Following the Baltimore Ravens' 13-10 loss to Buffalo, Coach Brian Billick went over his roster player by player. He was checking whether there was anyone he would have to watch now that Baltimore has lost its last three games and fallen to 2-5. He wanted to assure himself there was nobody likely to give up on the remainder of the season.

"I could not find one guy," Billick said. "I don't see anybody on this team that I flat look at, as I went down that roster, and said, 'Boy, I don't know. I don't trust this guy. I don't think this guy's going to jump on board.' . . . There is plenty of fight in this team."

The Ravens may have plenty of fight, but they are lacking on offense. Billick's quarterback switch did not prove as productive as he had hoped. Tony Banks did not lead the team much better than Scott Mitchell or Stoney Case. Banks completed only 13 of 34 passes for 129 yards with one touchdown and one interception. His fourth-quarter fumble led to the Bills' winning touchdown.

Billick said today that while he won't shuttle quarterbacks in and out of games, he plans on using both Banks and Case, with Banks remaining the starter for now.

"I'm not going to stand up here and say this guy is the definitive starter come hell or high water," Billick said. "This is a work in progress. I've got to see how this pans out.

"We've got two guys who have some abilities. I want to see if I can find their strengths, if I can try to build some experience in Stoney Case and see what kind of quarterback he's about. I think we can build some consistency in Tony Banks and see where we can go from there."

Billick acknowledged that the offensive problems do not rest solely on the quarterback's shoulders. Against Buffalo, the wide receivers struggled to get open against the Bills' defensive backs.

Qadry Ismail twice was called for offensive pass interference after trying to put some distance between himself and his defender. Ismail, Baltimore's leading receiver with 27 catches for 339 yards, declined to speak to media members today.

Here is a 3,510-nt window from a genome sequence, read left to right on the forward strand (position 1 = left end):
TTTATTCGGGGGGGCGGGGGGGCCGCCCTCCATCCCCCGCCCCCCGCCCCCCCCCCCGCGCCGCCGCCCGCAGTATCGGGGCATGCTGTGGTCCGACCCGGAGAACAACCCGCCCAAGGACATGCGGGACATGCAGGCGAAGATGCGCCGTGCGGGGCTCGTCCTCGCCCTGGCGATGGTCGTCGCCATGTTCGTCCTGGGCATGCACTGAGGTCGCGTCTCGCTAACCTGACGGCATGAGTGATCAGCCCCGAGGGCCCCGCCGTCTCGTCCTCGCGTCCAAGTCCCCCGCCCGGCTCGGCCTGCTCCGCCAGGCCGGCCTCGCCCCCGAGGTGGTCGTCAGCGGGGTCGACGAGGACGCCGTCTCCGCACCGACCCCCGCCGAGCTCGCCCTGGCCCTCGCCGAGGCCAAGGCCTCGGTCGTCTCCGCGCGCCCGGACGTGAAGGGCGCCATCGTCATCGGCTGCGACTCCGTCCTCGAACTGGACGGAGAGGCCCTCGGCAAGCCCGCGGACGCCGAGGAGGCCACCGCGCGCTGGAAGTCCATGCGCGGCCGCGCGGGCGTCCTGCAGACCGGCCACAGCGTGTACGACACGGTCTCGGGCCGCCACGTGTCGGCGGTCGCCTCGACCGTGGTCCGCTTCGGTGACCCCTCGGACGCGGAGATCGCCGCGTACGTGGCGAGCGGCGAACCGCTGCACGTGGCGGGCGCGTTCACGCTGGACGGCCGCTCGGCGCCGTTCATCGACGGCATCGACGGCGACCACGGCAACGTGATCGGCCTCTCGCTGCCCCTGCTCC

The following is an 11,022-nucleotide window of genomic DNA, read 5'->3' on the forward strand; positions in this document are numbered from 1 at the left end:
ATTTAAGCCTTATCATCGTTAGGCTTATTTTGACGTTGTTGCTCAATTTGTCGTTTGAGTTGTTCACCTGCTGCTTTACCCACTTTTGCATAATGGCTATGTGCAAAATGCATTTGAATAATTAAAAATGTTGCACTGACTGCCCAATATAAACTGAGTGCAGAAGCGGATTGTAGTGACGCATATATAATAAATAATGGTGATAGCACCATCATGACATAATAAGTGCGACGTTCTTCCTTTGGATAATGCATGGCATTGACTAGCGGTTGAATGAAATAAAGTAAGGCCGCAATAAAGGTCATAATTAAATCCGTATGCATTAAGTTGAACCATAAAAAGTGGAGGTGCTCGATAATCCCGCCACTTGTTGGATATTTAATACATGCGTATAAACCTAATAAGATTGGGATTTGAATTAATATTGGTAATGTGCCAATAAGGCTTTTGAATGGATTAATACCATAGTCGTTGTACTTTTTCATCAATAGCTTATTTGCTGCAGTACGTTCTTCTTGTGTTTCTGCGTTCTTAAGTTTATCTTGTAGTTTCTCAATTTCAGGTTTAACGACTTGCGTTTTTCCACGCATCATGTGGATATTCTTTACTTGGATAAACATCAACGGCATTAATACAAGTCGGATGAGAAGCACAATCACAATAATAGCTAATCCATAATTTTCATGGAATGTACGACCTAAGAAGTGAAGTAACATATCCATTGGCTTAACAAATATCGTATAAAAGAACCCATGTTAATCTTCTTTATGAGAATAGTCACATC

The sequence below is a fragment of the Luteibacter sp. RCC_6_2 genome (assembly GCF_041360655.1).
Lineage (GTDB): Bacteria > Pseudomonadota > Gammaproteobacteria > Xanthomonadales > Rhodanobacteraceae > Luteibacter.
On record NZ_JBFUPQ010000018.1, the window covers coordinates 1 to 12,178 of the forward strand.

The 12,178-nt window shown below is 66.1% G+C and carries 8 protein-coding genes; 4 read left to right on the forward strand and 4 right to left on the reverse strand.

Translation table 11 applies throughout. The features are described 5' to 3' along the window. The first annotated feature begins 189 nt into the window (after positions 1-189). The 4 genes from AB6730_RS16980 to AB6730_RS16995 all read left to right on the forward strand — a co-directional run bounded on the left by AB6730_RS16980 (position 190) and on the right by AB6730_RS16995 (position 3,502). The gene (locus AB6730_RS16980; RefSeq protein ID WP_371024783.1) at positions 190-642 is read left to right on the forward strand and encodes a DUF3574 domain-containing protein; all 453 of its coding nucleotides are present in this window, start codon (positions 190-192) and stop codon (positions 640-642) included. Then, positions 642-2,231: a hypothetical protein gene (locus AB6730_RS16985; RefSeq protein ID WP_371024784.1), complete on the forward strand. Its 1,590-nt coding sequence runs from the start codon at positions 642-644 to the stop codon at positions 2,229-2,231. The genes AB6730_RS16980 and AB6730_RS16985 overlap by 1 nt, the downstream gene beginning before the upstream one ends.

"We've got a cast around [the quarterback] that's responsible for some of the lack of productivity," Billick said. "There's only so many options [at wide receiver]. . . . It's a bit of a juggling match. Clearly no one receiver has proven he is so dominant that he has got to be in on every play."

Justin Armour, the team's second leading receiver with 19 catches for 329 yards and two touchdowns, was open six times when the ball was thrown to him, but he dropped three passes. He caught the others for 35 yards and a touchdown.

"The problem that we're struggling with right now is that on our offense, we're not all firing on the same play," Armour said. "The receivers have got to run every play like the ball is coming to them. They've got to get open every play.

"This line has got to protect every play. A lot of times we're getting good protection, we're getting good routes, but a lot of times we're not getting them on the same plays. That's where the internal struggle comes for us to get to a point where we're consistent enough."

Baltimore must try to solve its offensive woes while playing its next three games on the road. On Sunday, the Ravens make their first trip to Cleveland since the franchise moved from that city to Baltimore four seasons ago.

"I know darn well we are not going to get a call in Cleveland, no way, no shape, no how," Billick said. "The league would really like to see Cleveland beat us."